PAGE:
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Topic # 11612 2-Feb-2007 08:49
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Hi

Have a Sony Bravia S series (mark 2) and the Sony HDMI DVD Player (DVPNS76H). The problem is when I watch dvds at 720p or 1076i it feels liek the picture is moving at a slower speed than watching it on a normal CRT tv. The sound is all ok but the picture feels a bit slow.

Is this because the dvd i am watching is poor quality or is it that the upscaling means more processing and this is causing the picture to slow down?

It only hapens on certain dvds so I don't think its the dvd unit.

Any help appreciated.

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  Reply # 59660 2-Feb-2007 23:10
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deinterlacing adds latency so that it can correct errors if it chooses the wrong mode to de-interlace, also some implementations look forward. If you are outputting 1080i you may also get the tv adding its own artifacts to it when it deinterlaces a second time.

Does it look any better to you when you upscale? If it does, then its probably just the obscene amount of edge enhancements that upscaling players apply to the signal to make it look better at a casual glance.

Chances are the variation you are seeing between source media is film vs video sourced stuff, possibly also some ntsc vs pal depending on where you got the stuff from too.  




Richard rich.ms

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  Reply # 59672 3-Feb-2007 08:22
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Why do you not expect some issues when you have piled layer upon layer of digital processing between the disc and your eyes.

Does the upsampling DVD players pictures look that much better than if you just fed 576i to the Bravia?, you cannot add something that just plainly aint there.

As richms said most upsampling DVD players add a heap of edge enhancement to make you think you are getting something for your efforts.

You panel is a 1366x768 unit, so why not feed analog component to the bravia and let it do a single spatial scaling from 720x576 to 1366x768. Before it does that it will naturally need to deinterlace.

By having your upscaling DVD player scale to say 1080i, it willl need to deinterlace, scale 720x576>1920x1080, then the Bravia will need to deinterlace that again, then rescale 1920x1080>1366x768. Each of these scaling has an associated filtering process that can only reduce information (remember it was a 720x576 when it started out) and add detail such as ringing and edge artifacts that werent in the original pic. Having the player output 720p may have less processes than 1080i, but still more than the direct process.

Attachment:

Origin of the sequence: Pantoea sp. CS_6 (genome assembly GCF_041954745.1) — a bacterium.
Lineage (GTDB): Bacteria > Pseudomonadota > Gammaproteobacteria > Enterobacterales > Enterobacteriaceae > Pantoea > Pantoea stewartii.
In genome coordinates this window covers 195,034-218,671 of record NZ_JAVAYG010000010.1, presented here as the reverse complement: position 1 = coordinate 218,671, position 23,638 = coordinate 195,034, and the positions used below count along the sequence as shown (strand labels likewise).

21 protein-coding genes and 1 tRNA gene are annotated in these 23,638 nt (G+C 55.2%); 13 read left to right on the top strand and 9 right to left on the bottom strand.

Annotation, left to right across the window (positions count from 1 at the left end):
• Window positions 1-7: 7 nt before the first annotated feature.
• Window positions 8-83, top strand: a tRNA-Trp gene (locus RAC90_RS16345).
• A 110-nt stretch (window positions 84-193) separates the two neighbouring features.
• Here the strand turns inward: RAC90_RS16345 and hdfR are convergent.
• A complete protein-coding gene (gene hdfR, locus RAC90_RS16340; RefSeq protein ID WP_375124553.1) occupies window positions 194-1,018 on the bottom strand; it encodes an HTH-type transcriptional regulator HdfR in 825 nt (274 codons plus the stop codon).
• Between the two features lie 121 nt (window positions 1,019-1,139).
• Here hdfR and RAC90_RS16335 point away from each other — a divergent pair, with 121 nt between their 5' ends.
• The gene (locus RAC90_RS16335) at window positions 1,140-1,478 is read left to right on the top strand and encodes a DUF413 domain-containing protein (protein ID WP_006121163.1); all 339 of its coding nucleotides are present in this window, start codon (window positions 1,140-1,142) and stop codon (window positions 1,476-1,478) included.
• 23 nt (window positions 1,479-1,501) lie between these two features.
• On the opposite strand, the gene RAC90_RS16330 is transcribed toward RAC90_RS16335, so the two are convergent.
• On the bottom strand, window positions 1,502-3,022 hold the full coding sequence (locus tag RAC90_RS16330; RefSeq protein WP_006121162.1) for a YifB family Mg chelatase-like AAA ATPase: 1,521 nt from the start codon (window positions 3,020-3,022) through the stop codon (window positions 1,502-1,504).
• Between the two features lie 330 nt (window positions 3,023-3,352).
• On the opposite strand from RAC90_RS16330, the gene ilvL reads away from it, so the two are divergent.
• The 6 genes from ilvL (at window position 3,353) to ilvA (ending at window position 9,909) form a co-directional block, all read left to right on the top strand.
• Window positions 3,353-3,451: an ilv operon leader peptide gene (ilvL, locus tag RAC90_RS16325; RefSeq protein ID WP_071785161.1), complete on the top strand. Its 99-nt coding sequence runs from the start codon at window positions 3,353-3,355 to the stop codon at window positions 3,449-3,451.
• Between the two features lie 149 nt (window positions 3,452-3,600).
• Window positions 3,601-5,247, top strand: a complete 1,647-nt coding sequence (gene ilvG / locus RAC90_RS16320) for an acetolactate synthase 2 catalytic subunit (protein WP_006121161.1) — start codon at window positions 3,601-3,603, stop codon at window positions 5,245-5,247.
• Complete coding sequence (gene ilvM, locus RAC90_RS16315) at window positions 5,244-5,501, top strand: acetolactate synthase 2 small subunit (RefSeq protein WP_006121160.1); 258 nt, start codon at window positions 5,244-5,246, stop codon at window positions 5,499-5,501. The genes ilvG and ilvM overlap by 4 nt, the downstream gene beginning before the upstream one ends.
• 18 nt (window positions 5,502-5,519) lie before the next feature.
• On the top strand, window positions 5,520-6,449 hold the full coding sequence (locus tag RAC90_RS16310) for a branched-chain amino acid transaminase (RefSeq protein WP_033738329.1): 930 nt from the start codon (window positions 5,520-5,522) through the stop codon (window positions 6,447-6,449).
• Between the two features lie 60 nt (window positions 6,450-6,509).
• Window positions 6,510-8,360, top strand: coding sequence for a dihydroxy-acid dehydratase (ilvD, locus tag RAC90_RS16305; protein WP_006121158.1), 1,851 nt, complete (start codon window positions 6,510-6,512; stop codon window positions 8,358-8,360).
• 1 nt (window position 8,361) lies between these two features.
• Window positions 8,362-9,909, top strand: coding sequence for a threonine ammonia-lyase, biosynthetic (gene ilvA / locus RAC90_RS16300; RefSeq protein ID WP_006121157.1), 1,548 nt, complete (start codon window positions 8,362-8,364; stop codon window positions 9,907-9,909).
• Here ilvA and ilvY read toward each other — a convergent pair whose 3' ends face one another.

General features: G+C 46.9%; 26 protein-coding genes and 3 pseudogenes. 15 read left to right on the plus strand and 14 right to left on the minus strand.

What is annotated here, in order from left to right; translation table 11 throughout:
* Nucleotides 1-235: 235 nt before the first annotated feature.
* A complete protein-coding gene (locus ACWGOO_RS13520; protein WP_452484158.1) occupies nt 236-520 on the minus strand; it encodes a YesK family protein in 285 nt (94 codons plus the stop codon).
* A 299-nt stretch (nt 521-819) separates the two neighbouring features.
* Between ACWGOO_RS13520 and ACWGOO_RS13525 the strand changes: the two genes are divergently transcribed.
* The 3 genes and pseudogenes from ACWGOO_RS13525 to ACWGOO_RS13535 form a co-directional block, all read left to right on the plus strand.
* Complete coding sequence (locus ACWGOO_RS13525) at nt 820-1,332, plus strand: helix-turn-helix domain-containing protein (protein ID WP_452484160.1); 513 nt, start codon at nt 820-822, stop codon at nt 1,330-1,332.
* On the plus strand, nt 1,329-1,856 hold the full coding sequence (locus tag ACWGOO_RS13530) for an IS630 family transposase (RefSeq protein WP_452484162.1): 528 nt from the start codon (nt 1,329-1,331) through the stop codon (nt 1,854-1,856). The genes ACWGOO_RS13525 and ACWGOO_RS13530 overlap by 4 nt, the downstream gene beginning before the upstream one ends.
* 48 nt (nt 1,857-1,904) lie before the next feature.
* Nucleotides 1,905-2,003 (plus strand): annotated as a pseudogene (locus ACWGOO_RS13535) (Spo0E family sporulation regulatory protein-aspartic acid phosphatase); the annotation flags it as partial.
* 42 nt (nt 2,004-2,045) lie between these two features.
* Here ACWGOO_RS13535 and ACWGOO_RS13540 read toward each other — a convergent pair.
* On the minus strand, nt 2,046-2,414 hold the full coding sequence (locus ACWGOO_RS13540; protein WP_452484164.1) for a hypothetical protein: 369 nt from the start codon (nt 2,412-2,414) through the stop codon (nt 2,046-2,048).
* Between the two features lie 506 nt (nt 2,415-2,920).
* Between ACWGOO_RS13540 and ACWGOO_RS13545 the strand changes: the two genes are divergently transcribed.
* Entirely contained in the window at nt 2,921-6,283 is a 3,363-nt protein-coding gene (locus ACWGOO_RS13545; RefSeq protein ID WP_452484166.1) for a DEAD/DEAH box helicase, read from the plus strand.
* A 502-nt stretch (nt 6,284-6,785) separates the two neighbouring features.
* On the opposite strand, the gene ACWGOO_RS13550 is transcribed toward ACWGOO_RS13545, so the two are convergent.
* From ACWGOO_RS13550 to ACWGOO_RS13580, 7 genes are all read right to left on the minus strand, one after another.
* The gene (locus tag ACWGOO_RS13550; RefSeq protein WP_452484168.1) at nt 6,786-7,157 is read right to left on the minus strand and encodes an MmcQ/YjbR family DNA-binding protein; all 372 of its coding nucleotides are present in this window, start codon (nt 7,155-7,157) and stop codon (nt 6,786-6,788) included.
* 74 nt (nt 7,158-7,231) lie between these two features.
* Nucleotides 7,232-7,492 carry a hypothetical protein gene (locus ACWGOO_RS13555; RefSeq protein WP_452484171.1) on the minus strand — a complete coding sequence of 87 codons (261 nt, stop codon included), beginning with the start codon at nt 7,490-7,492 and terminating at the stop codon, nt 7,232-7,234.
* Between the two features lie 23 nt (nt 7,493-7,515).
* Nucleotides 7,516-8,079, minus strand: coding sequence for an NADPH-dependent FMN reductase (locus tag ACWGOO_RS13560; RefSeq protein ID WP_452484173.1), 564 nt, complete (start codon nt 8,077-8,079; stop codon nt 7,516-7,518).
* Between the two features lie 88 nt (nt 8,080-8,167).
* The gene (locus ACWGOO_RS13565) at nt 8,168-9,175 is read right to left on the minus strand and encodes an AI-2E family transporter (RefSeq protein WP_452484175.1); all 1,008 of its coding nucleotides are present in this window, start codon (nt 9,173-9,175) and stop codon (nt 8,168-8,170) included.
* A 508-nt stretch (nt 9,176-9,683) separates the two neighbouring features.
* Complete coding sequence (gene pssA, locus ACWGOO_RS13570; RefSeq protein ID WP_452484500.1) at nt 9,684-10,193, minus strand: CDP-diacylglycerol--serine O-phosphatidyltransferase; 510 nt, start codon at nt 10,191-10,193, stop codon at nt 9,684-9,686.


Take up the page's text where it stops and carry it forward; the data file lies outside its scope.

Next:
If you add to the fact that HDMI in its currrent incarnation is only 8bit, where as the DACs in your DVD player are most likely 10bit, and I seem to remember that the bravias have 10bit ADCs and 12bit processing, so why use hdmi and truncate things to 8bit?. Sure HDMI cuts out a DAC>ADC step, but if the DAC>ADC process is 12dB deeper than when you bypass it then maybe its not that bad after all.

In general I have found the optimal interconnect from DVD players is analog component, using interlace for PAL discs and progressive for NTSC ones. Pal disc have no flaging of progressive source fields (ie film) therefore there is no advantage to deinterlacing in the player, and many players will just Bob, where as the Bravia will adaptive deinterlace. NTSC discs however have flagged fields to assist 3:2pulldown, thus it is better to deinterlace NTSC material in the player where these flags can be utilised.

Cyril

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  Reply # 59683 3-Feb-2007 09:46
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..

In general I have found the optimal interconnect from DVD players is analog component, using interlace for PAL discs and progressive for NTSC ones. Pal disc have no flaging of progressive source fields (ie film) therefore there is no advantage to deinterlacing in the player, and many players will just Bob, where as the Bravia will adaptive deinterlace. NTSC discs however have flagged fields to assist 3:2pulldown, thus it is better to deinterlace NTSC material in the player where these flags can be utilised.

Cyril


Note that very few players upscale over component this being a restriction by the DVD Consortium (silly it seems to me). So if your player upscales better than your TV, than you must use HDMI

That being the case my Samsung DVD player has terrible black crush over HDMI so I just feed the TV component and let the TV scale the picture to its native resolution.




System One: Popcorn Hour A200,  PS3 SuperSlim, NPVR and Plex Server running on Gigabyte Brix (Windows 10 Pro), Sony BDP-S390 BD player, Pioneer AVR, Raspberry Pi running Kodi and Plex, Panasonic 60" 3D plasma, Google Chromecast

System Two: Popcorn Hour A200 ,  Oppo BDP-80 BluRay Player with hardware mode to be region free, Vivitek HD1080P 1080P DLP projector with 100" screen. Harman Kardon HK AVR 254 7.1 receiver, Samsung 4K player, Google Chromecast

 


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  Reply # 59689 3-Feb-2007 10:03
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Gosh it's all so complicated now.  Even though Mailmarshall has components from the same manufacturer (Sony) there are so many pitfalls for the unwary.

It was all so much easier when everything was 4:3 / 625i / end of story.  Unless of course you imported a 525i NTSC tape or disc which always tended to look crappy anyway.

Hopefully by the time we build our new house with the space for a 42" or 50" TV, these issues will have sorted themselves out.  For now, a 14" with composite out from MySky does the job, or we can watch DVDs on my PC's 19" monitor.

Thanks for sharing your wealth of knowledge Cyril7 and Ichiu7.  As a veteran broadcasting tech from the late 70s / early 80s, this all comes as a bit of a revelation Embarassed

Cheers,
Grant.

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  Reply # 59696 3-Feb-2007 10:59